Samson building strength in US

THE market is failing to recognise Samson Oil & Gas' strong position in the US, where it has extensive landholdings with a mix of development and exploration projects and growing production, managing director Terry Barr told the Excellence in Upstream Energy conference in Sydney yesterday afternoon.
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"We have deliberately set up Samson to be a takeover target.

"Our current share price is 36 cents, but based on market fundamentals we should be valued at between 63 cents and $1.03 per share.

"We are undervalued on fundamentals and the market doesn't appear to recognise our upside."

Samson's main assets in the US are the Amber development field in Oklahoma, and the Greens Canyon and Hawks Springs projects in Wyoming.

The company is currently fraccing two wells at Hawks Springs where the company is hoping make a find that will mirror the deposit at the 10 million barrel Silo field 48km away.

Samson is targeting oil in the Niobrara Formation and some gas at this field, and wet gas and oil in the Cordell Formation, Barr said.

“The potential resource identified for the Niobrara is 20MMbbl recoverable (10MMbbl net to Samson), based on the assumption that the two observed resistivity anomalies represent two Silo look-alikes,” the company said.

A trap identified in the Cordell Formation showed the potential to recover between 95 and 140 million barrels of oil equivalent, being a mix of oil and wet gas.

Samson is now assessing its next move, having recently signed off on the acquisition of two producing assets in Wyoming, which have doubled the company’s existing reserves in the process.

Managing director Terry Barr said with a solid production base now ensured, the company was able to take the next step on the road to further expansion in the US petroleum industry, but he would not say exactly what that might be.

“We will be actively looking for opportunities to make further acquisitions but that will depend on whether the deal looks good for our shareholders,” he said.

At the centre of the recently completed acquisition were the producing assets of Stanley Energy – a 21% stake in the Jonah Field and a 16.65% stake in the Lookout Wash field. Both fields are in the Green River region where Samson already has exploration and production assets.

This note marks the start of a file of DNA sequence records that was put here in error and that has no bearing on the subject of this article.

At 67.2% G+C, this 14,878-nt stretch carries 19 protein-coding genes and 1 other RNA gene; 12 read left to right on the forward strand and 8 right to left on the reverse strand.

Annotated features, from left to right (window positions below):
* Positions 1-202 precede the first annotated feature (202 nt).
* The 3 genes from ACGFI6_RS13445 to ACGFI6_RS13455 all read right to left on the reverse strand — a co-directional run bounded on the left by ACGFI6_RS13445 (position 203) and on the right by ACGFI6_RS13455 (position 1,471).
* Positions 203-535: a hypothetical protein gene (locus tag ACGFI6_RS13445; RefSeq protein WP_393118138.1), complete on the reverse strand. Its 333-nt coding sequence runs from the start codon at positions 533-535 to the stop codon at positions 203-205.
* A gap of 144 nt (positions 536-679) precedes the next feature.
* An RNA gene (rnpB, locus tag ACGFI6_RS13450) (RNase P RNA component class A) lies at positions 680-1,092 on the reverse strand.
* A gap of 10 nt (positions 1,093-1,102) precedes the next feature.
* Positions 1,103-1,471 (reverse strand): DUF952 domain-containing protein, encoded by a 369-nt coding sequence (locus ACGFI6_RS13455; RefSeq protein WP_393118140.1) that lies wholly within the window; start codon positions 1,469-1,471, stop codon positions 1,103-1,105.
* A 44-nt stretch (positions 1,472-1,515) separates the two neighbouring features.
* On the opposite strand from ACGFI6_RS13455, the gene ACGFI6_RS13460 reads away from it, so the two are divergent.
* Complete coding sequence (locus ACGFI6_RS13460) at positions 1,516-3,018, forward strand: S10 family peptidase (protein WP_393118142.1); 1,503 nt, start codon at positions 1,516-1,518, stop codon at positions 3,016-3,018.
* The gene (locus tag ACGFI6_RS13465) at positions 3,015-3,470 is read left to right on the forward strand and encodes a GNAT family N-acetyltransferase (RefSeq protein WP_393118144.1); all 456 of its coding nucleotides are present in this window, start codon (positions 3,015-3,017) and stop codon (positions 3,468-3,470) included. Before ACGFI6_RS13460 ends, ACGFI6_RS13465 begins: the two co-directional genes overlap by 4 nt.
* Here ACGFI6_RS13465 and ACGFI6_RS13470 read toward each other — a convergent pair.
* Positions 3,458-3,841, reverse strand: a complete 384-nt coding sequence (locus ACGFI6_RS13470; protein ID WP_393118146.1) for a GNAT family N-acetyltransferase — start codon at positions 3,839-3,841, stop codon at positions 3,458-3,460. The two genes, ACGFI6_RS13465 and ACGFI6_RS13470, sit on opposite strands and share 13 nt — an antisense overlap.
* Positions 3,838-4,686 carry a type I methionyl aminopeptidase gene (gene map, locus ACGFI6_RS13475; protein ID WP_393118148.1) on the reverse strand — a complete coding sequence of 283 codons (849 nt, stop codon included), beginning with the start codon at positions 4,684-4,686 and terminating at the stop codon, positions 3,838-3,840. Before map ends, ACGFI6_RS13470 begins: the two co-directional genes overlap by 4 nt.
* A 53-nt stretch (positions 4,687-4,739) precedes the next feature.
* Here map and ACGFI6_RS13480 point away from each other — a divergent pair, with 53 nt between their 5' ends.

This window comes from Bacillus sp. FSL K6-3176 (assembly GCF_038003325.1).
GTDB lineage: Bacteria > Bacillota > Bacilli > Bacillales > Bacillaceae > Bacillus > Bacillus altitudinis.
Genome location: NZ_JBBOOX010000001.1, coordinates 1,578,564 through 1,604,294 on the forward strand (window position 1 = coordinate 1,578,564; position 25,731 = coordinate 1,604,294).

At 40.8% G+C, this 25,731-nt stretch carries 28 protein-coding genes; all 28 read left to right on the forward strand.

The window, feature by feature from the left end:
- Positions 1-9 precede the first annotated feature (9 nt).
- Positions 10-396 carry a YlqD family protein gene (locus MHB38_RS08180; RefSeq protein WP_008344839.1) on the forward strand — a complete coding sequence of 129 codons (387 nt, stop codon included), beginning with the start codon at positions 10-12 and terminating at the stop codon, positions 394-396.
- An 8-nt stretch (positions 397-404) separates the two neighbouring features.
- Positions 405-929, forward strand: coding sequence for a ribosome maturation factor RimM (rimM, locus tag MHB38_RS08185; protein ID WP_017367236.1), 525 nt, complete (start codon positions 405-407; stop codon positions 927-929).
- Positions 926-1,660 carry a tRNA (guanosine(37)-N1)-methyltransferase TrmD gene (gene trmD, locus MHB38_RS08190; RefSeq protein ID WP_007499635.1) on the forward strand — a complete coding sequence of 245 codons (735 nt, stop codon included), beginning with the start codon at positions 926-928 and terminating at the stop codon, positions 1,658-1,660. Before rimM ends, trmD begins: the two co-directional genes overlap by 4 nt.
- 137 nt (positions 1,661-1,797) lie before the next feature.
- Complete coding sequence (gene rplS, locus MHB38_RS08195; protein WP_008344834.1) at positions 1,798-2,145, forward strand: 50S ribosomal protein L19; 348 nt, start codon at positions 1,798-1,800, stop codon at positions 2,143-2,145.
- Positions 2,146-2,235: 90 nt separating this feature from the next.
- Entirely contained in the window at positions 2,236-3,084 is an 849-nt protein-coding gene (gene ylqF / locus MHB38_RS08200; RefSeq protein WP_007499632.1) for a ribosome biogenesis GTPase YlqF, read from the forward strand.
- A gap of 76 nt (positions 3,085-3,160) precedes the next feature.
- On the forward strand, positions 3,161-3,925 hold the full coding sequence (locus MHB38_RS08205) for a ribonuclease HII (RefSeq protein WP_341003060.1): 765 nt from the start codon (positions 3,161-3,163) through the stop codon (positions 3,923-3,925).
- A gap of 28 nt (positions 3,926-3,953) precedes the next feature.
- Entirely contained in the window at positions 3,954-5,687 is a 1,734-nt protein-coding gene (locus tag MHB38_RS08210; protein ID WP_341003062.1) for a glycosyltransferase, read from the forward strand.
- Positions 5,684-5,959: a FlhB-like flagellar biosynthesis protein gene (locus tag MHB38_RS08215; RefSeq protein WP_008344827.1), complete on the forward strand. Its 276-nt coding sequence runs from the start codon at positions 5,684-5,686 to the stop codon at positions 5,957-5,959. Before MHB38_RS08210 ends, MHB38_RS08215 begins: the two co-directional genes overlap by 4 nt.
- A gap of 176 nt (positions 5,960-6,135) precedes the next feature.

Those assets will add up to 25.8 billion cubic feet of gas equivalent to the company’s existing proven reserve portfolio of 24.7Bcfe, and take the proven and probable reserves to more than 60Bcfe.

Samson bought the assets from a private entity looking to settle his estate for what Barr considered a bargain price at $US36.3 million ($49.7 million).

Plans are in place to further develop the Jonah Field, which has a 1.3 trillion cubic feet production history and also the Lookout Wash play that is in its early stages of development.

Barr said the Jonah Field had ready production capacity, while Lookout Wash had strong exploration upside, giving the Samson portfolio greater balance.

Already in the company stable is the long-life, producing SE Amber gas project and several steadily advancing early-stage exploration plays.

Samson expects to produce 4 million cubic feet of gas equivalent per day between June and the end of the year. Production at that level would earn the company a $9.5 million profit.

Development drilling at the company’s producing assets over the remainder of 2006 will be funded by cash flow from the projects themselves and will increase output from the separate fields in 2007.

Cash flow from the acquisition will help fund exploration at Samson’s primary exploration targets - the Hawk Springs chalk oil play and Baxter Shale oil and gas play in the Greens Canyon project in Wyoming.

Samson said preliminary discussions have been undertaken with a major gas producer in the Flaming Gorge region in the southwest Green River Basin. These discussions are centred on a joint appraisal of this area to determine the productive capacity of the Baxter Shale.

A well three miles southwest of Samson's tenement, the Lone Star-1X, flowed at rates exceeding 1 million cubic feet per day without stimulation.

Given the proximity of this well to the Flaming Gorge acreage, these discussions are aimed at reaching a commercial arrangement, which would see an evaluation well drilled and the acreage base expanded from the existing 6400 acres in which Samson has a substantial interest (85% after farmout).

The exploration budget for 2006 is $13 million and nine wells have been planned, mainly across Greens Canyon and Hawk Springs. There will also be some drilling on the Amber, Gold Coast and Stage Coach Draw projects.

Barr has previously said that Greens Canyon and Hawk Springs had the potential to deliver major discoveries in the near future.

“The Baxter Shale is producing nearby and looks as though it may emerge as the next major shale play in the US,” he said.

He conceded that Samson had yet to show the market it could produce from the Baxter shale, but said there was no reason why it could not emulate neighbouring producer Questar.

"Questar are clearly ahead of us in experience and knowledge of this area, but they are not doing anything special in terms of fraccing," Barr said.

"There is no reason to assume we can't emulate their success."

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